The very basis of Internet is Internet Protocol (IP) used for inter computer / inter server communication,Trademark Disputes over Domain Names Articles each computer / server having its own unique all numeric IP address. The fact that these addresses are not catchy and are difficult to remember has had a major role to play in the development of the DNS and the emergence of domain names as corporate assets. Thus, a domain name is a popular substitute for the all numeric IP address of a particular server. To make an Internet address more user friendly, a unique numeric address may be matched with a mnemonic domain name (such as ‘mcdonalds.com’). This systematization of recognition of proxy names is categorized as the ‘Domain Name System’.
Domain names are simply the addresses of the Internet. E-mail is sent and web pages are found through the use of domain names. For example, the web address for the Microsoft web site is www.microsoft.com, while Bill Gates might have an e-mail address such as email@example.com (both using the “microsoft.com” domain name). Without the domain name, a computer would have no idea where to look for a web page, and e-mail routers would not be able to send e-mail. Of course, domain names are more than just addresses, since they can be selected by the “addressee” and are usually closely associated with a particular service or product.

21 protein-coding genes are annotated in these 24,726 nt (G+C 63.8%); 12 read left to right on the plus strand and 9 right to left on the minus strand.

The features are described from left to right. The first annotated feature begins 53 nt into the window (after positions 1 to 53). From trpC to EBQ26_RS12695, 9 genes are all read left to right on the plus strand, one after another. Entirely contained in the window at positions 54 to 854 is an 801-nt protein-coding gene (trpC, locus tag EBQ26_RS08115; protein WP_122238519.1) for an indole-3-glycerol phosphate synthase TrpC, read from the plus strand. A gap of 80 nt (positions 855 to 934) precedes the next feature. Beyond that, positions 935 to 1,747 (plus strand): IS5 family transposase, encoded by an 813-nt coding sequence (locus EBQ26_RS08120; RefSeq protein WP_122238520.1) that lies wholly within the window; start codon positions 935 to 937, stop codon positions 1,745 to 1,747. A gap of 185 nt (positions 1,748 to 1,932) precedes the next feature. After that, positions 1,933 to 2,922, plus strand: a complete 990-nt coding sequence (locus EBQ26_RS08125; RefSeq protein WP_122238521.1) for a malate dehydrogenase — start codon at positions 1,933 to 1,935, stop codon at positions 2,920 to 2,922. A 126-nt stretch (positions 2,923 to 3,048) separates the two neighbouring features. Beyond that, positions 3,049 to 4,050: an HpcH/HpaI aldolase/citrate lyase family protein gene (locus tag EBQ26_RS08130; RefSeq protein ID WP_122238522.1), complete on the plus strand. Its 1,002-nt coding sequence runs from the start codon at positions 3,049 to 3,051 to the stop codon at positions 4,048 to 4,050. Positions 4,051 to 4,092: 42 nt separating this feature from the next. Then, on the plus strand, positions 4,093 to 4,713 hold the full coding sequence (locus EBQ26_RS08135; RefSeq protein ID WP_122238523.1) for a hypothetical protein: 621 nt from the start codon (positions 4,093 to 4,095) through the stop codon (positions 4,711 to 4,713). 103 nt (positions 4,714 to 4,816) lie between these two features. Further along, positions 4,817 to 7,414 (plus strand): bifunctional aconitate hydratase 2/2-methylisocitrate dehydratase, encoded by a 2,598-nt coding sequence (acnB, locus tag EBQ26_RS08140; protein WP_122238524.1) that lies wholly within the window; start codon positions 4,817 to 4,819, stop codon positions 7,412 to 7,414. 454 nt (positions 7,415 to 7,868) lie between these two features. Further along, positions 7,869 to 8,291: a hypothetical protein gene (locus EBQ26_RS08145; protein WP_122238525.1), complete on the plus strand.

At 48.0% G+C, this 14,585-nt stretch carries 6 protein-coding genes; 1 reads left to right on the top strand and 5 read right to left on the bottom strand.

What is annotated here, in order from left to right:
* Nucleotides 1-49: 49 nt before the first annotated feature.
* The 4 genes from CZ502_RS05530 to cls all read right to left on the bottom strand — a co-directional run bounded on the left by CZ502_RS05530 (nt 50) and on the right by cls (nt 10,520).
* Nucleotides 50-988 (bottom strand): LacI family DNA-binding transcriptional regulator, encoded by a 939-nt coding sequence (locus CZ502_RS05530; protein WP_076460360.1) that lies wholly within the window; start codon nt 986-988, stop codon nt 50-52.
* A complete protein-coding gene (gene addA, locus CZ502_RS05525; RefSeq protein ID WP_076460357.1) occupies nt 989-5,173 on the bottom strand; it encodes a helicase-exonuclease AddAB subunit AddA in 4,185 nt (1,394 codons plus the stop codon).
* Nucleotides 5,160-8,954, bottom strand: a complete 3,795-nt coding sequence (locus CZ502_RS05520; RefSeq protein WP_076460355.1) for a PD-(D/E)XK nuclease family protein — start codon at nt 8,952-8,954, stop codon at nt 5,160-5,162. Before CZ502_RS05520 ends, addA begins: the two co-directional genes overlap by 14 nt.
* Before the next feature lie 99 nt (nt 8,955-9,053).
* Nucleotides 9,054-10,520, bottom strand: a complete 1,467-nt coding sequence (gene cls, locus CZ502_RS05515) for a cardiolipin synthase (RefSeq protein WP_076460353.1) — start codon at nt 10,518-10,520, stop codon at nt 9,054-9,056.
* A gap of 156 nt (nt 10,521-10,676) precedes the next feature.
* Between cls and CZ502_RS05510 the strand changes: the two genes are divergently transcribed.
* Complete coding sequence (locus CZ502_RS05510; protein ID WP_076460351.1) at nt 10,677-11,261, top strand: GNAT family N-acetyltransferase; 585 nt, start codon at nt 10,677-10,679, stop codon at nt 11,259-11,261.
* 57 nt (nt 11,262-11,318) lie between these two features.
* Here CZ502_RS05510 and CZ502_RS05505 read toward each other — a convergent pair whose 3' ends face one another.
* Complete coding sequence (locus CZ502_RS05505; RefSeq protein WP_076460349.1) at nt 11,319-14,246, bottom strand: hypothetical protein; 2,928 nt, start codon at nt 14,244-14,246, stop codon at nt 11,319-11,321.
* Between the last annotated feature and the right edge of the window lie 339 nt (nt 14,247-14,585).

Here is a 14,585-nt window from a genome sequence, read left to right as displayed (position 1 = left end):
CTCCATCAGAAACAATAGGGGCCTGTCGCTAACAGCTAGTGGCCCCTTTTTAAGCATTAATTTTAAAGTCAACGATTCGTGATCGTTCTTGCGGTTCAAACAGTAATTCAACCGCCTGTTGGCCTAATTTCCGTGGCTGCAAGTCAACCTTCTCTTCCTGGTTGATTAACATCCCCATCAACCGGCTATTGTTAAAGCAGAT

Generic & Geographic Top-Level Domain Names
Domain names are divided into hierarchies. The top-level of the hierarchy appears after the last dot (‘.’) in a domain name. In “microsoft.com”, the top level domain name is .COM. The .COM name is the most common top-level domain name, and is used to indicate that the domain name is owned by a commercial enterprise. Other common top-level domain names include .ORG (for non-profit organizations), .NET (for network and Internet related organizations), .EDU (for four-year colleges and universities), and .GOV (for government entities).